Article Text

Perceived barriers to smoking cessation in selected vulnerable groups: a systematic review of the qualitative and quantitative literature
  1. Laura Twyman1,
  2. Billie Bonevski1,
  3. Christine Paul2,
  4. Jamie Bryant2
  1. 1Faculty of Health and Medicine, School of Medicine and Public Health, University of Newcastle, Callaghan, New South Wales, Australia
  2. 2Priority Research Centre for Health Behaviour, University of Newcastle & Hunter Medical Research Institute, Newcastle, New South Wales, Australia
  1. Correspondence to Laura Twyman; Laura.Twyman{at}newcastle.edu.au

Abstract

Objectives To identify barriers that are common and unique to six selected vulnerable groups: low socioeconomic status; Indigenous; mental illness and substance abuse; homeless; prisoners; and at-risk youth.

Design A systematic review was carried out to identify the perceived barriers to smoking cessation within six vulnerable groups.

Data sources MEDLINE, EMBASE, CINAHL and PsycInfo were searched using keywords and MeSH terms from each database's inception published prior to March 2014.

Study selection Studies that provided either qualitative or quantitative (ie, longitudinal, cross-sectional or cohort surveys) descriptions of self-reported perceived barriers to quitting smoking in one of the six aforementioned vulnerable groups were included.

Data extraction Two authors independently assessed studies for inclusion and extracted data.

Results 65 eligible papers were identified: 24 with low socioeconomic groups, 16 with Indigenous groups, 18 involving people with a mental illness, 3 with homeless groups, 2 involving prisoners and 1 involving at-risk youth. One study identified was carried out with participants who were homeless and addicted to alcohol and/or other drugs. Barriers common to all vulnerable groups included: smoking for stress management, lack of support from health and other service providers, and the high prevalence and acceptability of smoking in vulnerable communities. Unique barriers were identified for people with a mental illness (eg, maintenance of mental health), Indigenous groups (eg, cultural and historical norms), prisoners (eg, living conditions), people who are homeless (eg, competing priorities) and at-risk youth (eg, high accessibility of tobacco).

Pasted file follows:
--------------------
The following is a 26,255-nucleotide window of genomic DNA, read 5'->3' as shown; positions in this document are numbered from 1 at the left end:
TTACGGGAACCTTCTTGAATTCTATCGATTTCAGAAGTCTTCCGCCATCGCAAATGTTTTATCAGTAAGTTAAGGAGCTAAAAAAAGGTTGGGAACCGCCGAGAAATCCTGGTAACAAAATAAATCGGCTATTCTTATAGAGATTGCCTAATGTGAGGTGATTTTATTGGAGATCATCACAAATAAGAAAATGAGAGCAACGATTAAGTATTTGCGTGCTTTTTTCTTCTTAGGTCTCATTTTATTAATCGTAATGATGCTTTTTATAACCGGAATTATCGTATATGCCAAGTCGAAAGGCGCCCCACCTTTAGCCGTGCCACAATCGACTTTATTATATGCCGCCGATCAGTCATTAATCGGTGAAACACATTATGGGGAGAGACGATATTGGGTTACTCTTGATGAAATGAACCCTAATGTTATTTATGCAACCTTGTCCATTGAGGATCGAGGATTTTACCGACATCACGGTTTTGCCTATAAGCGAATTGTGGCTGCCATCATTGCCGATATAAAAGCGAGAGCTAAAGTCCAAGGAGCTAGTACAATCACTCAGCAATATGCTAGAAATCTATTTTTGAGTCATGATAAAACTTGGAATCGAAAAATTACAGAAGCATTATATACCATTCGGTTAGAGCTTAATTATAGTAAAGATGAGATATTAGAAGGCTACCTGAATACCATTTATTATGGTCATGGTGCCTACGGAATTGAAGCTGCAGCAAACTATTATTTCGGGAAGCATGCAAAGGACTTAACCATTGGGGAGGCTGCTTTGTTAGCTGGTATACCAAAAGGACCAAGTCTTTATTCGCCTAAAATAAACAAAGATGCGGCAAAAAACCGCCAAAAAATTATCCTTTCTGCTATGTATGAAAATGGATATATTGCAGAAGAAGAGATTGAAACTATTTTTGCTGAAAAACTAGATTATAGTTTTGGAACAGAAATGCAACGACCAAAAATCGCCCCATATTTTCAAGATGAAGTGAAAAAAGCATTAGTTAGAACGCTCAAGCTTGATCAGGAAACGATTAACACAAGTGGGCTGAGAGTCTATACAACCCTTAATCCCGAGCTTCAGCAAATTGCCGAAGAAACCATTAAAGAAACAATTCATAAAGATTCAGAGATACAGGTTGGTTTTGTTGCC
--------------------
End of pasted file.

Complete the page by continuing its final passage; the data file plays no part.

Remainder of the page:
Conclusions Vulnerable groups experience common barriers to smoking cessation, in addition to barriers that are unique to specific vulnerable groups. Individual-level, community-level and social network-level interventions are priority areas for future smoking cessation interventions within vulnerable groups.

Trial registration number: A protocol for this review has been registered with PROSPERO International Prospective Register of Systematic Reviews (Identifier: CRD42013005761).

  • barriers
  • vulnerable populations
  • review
  • smoking cessation
  • disadvantage

This is an Open Access article distributed in accordance with the Creative Commons Attribution Non Commercial (CC BY-NC 4.0) license, which permits others to distribute, remix, adapt, build upon this work non-commercially, and license their derivative works on different terms, provided the original work is properly cited and the use is non-commercial. See: http://creativecommons.org/licenses/by-nc/4.0/

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